Interview: Mary Anne Potts

Mary Anne Potts started at National Geographic Adventure as assistant to the editor in chief in November 2000. She worked her way up the ladder in assistant and associate editor roles before landing her current position as online editor/associate editor, where spends about 90% of her time working for the online side of the publication. She spoke to PRWeek about the publication and its Web site.

Mary Anne Potts started at National Geographic Adventure as assistant to the editor in chief in November 2000. She worked her way up the ladder in assistant and associate editor roles before landing her current position as online editor/associate editor, where spends about 90% of her time working for the online side of the publication. She spoke to PRWeek about the publication and its Web site.

PRWeek: Have you always had an interest in adventure related topics and activities?

Potts: I grew up in Minnesota and we were always exploring the outdoors in all seasons. In college I did as much traveling overseas as I could. Adventure is a magazine for people who want to be active in the outdoors and are curious about the world around them, but you certainly don't have to be a diehard mountaineer or extreme mountain biker. It's really about pushing your own boundaries. Since I've been at the magazine, I've had a ton of fun trying new things—kayaking, trekking, going on safari.

PRWeek: Do you think the Web site for National Geographic Adventure helps you better engage and interact with your readers?

Potts: There's definitely a community of like-minded people behind Adventure. We cram as much as we can onto pages of the print magazine, but there's so much that we can do online. Our site includes video and interactive features that complement our print stories. But then there's also breaking news, too. For example, when the several climbers were recently trapped on K2, we were following it on our blog.

PRWeek: How has the Web site evolved over the past few years?
Potts:
It has definitely changed a lot. We just redesigned our site at the end of May and now we have a very dynamic platform that includes videos and interactive maps. We're also really focusing on our photography—it's something that we feel like we do pretty well and love to share it with big, gorgeous photos. This year, we recruited a cast of expert bloggers who cover everything from survival to sustainable travel. We've also just entered the world of user comments, and it's been fun to get people's direct responses to the things we cover.

As a Web site, we want to be a resource for people to plan an adventure. We've focused a lot of time on developing travel tools, like rating the top adventure travel companies and finding world's best new guided trips, to help people have incredible experiences.

PRWeek: Has the current economic situation had any affect on the content you publish, either on the Web or in print?

Potts: Both yes and no. Adventure has always been focused on covering big, ambitious life-list trips, but we also give equal time to easy weekend trips. We have a whole section in the magazine called Next Weekend. It features great things that you can do out your own backdoor to destress—and not spend a lot of money. Next Weekend is also a prominent area on our Web site, where we've posted plenty of trips to get readers through the economic slump.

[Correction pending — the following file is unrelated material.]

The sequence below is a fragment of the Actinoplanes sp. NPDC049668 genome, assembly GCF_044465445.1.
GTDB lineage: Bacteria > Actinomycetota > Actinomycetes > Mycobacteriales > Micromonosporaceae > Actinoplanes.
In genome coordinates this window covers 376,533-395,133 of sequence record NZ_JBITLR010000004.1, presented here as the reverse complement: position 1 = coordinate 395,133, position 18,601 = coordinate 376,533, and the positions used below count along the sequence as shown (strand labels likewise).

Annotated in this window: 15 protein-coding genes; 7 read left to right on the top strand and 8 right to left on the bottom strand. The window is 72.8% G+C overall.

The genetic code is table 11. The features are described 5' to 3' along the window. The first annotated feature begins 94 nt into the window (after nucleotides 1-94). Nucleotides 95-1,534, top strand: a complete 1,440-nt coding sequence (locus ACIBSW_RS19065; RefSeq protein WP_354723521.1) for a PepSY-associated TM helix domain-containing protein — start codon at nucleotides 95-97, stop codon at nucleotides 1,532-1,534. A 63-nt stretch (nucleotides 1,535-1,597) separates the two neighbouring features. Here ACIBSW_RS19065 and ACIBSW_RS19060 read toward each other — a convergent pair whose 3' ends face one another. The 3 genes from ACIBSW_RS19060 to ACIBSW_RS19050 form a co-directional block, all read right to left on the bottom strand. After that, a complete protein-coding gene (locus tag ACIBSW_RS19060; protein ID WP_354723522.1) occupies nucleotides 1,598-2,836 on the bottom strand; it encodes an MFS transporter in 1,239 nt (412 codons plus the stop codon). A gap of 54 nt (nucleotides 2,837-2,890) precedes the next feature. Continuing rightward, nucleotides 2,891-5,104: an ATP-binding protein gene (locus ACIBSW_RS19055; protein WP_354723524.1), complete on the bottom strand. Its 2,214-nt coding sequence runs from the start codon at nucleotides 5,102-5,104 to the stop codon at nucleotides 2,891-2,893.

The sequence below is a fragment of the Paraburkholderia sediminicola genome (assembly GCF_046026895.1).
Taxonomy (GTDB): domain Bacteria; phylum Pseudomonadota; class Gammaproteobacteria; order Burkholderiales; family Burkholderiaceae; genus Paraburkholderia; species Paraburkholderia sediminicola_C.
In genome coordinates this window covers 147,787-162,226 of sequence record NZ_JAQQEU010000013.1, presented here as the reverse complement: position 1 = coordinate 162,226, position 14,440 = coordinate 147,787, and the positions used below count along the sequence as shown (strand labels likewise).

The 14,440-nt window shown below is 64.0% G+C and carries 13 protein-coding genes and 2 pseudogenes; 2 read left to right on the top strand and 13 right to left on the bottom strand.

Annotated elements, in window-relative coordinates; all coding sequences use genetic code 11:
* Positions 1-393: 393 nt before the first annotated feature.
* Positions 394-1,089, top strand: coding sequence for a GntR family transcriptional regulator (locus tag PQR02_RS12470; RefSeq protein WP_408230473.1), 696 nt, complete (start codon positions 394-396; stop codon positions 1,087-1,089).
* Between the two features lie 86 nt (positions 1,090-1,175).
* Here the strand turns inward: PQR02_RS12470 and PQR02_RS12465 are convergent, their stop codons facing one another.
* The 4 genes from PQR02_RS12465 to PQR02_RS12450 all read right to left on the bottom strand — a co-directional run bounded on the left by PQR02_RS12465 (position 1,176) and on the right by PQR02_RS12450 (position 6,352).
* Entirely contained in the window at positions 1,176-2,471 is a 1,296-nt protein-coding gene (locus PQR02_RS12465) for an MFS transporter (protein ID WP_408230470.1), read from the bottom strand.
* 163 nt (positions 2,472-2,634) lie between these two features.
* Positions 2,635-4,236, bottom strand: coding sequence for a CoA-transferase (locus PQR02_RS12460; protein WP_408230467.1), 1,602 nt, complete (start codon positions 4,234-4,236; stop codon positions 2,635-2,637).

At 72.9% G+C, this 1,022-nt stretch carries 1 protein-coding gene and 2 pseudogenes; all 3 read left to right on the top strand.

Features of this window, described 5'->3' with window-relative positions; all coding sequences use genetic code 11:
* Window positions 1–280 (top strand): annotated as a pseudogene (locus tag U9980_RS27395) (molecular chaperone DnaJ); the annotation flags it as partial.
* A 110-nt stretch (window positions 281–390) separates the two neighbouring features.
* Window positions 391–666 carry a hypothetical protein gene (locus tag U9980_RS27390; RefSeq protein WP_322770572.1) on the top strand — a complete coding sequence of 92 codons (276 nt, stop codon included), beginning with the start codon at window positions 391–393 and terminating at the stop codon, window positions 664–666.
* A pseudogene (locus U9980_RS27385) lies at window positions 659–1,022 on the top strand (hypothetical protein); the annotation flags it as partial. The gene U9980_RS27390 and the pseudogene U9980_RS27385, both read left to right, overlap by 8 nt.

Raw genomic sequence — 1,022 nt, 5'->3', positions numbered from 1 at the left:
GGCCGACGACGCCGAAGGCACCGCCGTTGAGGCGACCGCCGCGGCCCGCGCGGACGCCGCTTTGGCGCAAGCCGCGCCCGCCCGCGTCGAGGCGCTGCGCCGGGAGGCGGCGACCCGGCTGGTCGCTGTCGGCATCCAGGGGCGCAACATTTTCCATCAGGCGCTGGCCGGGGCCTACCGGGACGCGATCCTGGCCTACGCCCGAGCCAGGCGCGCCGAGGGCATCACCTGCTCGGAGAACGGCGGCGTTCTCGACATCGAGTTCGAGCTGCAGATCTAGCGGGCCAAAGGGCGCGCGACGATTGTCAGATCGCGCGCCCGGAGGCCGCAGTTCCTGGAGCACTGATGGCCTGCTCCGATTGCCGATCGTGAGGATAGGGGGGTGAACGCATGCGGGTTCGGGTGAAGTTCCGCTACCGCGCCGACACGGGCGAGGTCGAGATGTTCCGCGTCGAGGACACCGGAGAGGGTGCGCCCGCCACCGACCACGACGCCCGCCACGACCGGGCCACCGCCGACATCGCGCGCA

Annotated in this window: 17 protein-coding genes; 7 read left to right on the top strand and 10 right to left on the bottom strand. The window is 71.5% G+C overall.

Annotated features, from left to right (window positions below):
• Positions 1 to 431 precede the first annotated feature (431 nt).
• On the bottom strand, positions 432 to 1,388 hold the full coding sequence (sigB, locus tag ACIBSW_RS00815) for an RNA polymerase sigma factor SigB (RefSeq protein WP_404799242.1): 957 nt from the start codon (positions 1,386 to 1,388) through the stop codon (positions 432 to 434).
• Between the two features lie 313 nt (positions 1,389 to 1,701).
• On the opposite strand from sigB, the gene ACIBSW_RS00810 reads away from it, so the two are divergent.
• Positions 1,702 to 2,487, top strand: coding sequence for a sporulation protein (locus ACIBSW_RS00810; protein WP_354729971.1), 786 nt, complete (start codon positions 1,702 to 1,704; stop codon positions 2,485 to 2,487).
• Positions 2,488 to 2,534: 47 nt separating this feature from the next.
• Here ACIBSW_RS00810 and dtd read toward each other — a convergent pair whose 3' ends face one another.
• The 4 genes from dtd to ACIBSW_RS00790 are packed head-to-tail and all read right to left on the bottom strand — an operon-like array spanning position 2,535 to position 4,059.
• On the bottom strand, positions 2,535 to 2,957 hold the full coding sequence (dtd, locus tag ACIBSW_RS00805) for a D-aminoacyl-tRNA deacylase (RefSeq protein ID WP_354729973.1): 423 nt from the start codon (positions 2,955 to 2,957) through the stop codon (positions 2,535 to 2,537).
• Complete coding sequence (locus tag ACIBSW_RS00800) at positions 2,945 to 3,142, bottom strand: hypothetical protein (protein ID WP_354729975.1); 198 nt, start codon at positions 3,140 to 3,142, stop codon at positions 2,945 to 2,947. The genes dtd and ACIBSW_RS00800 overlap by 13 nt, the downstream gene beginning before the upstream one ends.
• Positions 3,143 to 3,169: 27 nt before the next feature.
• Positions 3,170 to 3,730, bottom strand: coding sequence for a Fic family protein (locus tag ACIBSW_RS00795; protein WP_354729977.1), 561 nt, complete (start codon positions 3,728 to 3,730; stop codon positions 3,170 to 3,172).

PRWeek: Can you talk a little bit about a particularly good PR pitch you've received?

Potts: Because we cover active, authentic outdoor travel, the things that are more general travel pitches, like ‘What's going on in Prague,' don't really work for us. But the pitches that provide detailed information with a news hook are interesting to us. Certainly pitches involving conservation are good, too. And we're always covering gear—and not only things like jackets and hiking boots, but cameras, mobile phones, and laptops. So pitches that are timely with new adventure products are great. We also love learning about all the green initiatives have been popping up, whether it's sustainable travel, conservation, or technology.

But one thing that's been pretty effective that some PR folks have done is give us access to really interesting people who we don't know of otherwise. For example, earlier this year Scotland Tourism, to promote tourism to Scotland, brought in the world's foremost authority on Loch Ness. We gathered our whole staff together to hear about Scotland—and, of course, the Loch Ness monster. Along those same lines, a safari tour company recently introduced us to one of their safari directors, who is a Masai chief. From an editorial point of view, this approach opens the door to all kinds of opportunities.

PRWeek: Have you ever gotten any real strange pitches?

Potts: We had a really good experience with something offbeat that wasn't necessarily a pitch. One of the companies we work with was doing an event where they were pairing wine with exotic foods—like edible scorpions and honey-glazed tarantulas. We were on a deadline and the editors who were going to go couldn't make it, so the PR team brought us over a basket of goodies. We really didn't expect to end the night nibbling on a tarantula legs.

PRWeek: Did it lead to a story in Adventure?

Potts: Yes, we did cover it. I guess the other thing about editorial is a lot of times it takes a while for the gears to turn an idea into a printed story—though the Web can certainly be faster. But we did end up doing something about the exotic food and the wine, so it worked out for everyone.

Name: Mary Anne Potts
Title: associate editor and online editor

Outlet: National Geographic Adventure

Preferred contact method: mpotts@ngs.org

Web site: www.adventure.nationalgeographic.com

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